Police Jury slated to talk redistricting

Advocate, The (Baton Rouge, LA) - Friday, October 7, 2011
CLINTON - The East Feliciana Parish Police Jury scheduled a public hearing for 6 p.m. Thursday, Oct. 13, in hopes of getting a redistricting plan approved in time for jury elections on March 24. 

The U.S. Department of Justice raised questions about the redistricting plan during the summer that caused the jury to miss the state deadline for having approved plans in time for the regular Oct. 22 elections. 

Earlier this week, the department officially rejected the plan, saying it reduced the black population in District 5, which includes the town of Clinton, when black voters have previously had the opportunity to elect a black juror. 

Larry Beauchamp, who is white, now represents the district. 

Jurors held a special meeting Thursday night to go over a new plan drafted by demographer Nancy Jensen. 

Jensen said she had done everything the Justice Department had suggested in drawing the latest plan, to be presented at next week's special meeting for public comment and possible jury action. 

If the department accepts the changes and approves the plan by Nov. 30, qualifying in the seven districts could be held Dec. 7-9 for an election on March 24, when Louisiana holds its presidential preference election.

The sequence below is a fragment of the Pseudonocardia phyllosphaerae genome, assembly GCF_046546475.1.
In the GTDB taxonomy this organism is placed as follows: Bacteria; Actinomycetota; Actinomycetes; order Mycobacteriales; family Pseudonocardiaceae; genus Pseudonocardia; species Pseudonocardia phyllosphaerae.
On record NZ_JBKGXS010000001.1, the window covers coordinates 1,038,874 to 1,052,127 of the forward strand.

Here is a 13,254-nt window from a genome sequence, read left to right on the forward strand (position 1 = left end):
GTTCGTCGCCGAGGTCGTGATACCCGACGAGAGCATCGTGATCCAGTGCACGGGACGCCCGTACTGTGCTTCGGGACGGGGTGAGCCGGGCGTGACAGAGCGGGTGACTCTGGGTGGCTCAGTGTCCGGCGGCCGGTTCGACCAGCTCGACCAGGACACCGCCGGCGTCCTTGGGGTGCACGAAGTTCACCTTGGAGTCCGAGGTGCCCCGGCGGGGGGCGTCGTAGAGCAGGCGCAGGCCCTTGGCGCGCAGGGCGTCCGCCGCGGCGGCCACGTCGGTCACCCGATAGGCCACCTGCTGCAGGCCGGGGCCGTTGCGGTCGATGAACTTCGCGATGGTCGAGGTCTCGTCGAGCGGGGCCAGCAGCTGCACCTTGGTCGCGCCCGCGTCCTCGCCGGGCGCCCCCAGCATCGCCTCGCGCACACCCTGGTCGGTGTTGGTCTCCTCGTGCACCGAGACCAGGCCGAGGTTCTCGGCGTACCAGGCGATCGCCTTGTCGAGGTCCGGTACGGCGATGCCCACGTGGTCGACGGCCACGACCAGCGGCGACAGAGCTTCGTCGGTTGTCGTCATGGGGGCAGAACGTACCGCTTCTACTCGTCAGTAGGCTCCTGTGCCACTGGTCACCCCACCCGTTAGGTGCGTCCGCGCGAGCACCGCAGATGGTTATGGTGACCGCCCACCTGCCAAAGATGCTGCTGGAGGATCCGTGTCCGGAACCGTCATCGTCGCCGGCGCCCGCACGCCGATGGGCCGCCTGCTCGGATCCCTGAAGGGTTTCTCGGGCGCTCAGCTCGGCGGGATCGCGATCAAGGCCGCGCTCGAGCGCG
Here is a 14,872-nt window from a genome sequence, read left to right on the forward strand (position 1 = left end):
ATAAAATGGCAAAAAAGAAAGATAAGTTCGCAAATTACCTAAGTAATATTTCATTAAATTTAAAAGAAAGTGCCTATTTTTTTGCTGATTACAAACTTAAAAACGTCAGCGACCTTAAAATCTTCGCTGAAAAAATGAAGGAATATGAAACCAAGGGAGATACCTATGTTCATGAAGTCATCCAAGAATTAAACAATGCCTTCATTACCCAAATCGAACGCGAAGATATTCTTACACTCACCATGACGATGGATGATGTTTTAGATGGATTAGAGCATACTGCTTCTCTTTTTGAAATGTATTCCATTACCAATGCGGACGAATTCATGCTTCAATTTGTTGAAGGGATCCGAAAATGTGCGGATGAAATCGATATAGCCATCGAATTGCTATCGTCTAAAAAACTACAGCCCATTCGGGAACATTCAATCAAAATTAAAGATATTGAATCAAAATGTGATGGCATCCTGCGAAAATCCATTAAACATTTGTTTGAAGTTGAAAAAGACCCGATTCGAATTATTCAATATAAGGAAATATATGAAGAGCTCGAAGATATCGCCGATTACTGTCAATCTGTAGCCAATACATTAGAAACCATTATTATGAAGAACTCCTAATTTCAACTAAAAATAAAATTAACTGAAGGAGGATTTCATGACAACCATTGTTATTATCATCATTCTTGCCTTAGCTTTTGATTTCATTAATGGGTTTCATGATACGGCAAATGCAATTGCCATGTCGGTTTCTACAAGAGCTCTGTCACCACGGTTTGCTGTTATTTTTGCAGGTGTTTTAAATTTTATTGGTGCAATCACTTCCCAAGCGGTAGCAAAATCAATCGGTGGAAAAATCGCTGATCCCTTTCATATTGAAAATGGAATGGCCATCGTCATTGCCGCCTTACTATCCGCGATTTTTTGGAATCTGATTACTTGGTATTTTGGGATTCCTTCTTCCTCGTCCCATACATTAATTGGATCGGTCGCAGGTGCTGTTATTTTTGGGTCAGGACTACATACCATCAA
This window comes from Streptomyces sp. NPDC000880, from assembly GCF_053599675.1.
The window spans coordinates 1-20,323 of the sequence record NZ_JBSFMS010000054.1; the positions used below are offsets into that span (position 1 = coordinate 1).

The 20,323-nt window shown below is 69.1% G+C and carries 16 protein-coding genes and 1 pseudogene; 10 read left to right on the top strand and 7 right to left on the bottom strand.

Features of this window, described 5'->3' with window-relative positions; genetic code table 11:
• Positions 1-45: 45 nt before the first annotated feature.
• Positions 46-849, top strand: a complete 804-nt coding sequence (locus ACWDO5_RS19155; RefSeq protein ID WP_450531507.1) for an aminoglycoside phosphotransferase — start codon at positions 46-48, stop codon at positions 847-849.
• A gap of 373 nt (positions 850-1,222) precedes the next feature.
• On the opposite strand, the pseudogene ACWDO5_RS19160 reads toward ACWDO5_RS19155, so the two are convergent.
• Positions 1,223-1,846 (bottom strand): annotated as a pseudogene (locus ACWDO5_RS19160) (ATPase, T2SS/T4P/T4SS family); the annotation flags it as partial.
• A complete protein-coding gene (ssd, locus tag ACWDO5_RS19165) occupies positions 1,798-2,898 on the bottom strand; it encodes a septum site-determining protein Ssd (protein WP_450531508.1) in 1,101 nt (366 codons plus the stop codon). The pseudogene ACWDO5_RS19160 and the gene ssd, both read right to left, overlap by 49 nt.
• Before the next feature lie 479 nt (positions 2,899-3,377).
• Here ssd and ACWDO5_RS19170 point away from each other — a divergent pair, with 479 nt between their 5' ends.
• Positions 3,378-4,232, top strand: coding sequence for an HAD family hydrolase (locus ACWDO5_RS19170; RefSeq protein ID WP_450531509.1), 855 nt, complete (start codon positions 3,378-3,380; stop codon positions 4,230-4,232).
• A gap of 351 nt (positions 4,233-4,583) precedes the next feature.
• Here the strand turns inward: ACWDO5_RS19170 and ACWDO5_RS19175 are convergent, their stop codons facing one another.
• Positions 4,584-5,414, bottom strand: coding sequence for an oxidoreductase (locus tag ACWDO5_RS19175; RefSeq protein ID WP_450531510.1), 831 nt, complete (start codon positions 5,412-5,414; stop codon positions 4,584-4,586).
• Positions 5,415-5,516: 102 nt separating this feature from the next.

Jensen "tweaked" her proposed plan during Thursday night's special session at the suggestion of Jackson jurors, who pointed out that a small subdivision was divided by a district line. 

Juror John Barnett said the radical changes to the jury districts resulted from removing Dixon Correctional Institute inmates from the redistricting formula, under the threat of a lawsuit by former Juror Ann Reiley Jones over the issue of unequal representation. 

When Barnett asked if the jury could count the inmates - who do not vote - regardless of the lawsuit threat, Jensen said East Feliciana was the only parish that counted inmates for districting purposes and a lawsuit would come eventually. 

Jurors also said the 2010 census was flawed because parish voter records show more registered voters in Lewis Kent's District 7 than the census counted in total population. 

"Do you think your district lost 700 people?" Jury President Dennis Aucoin asked Kent, who replied that he did not think the district lost population.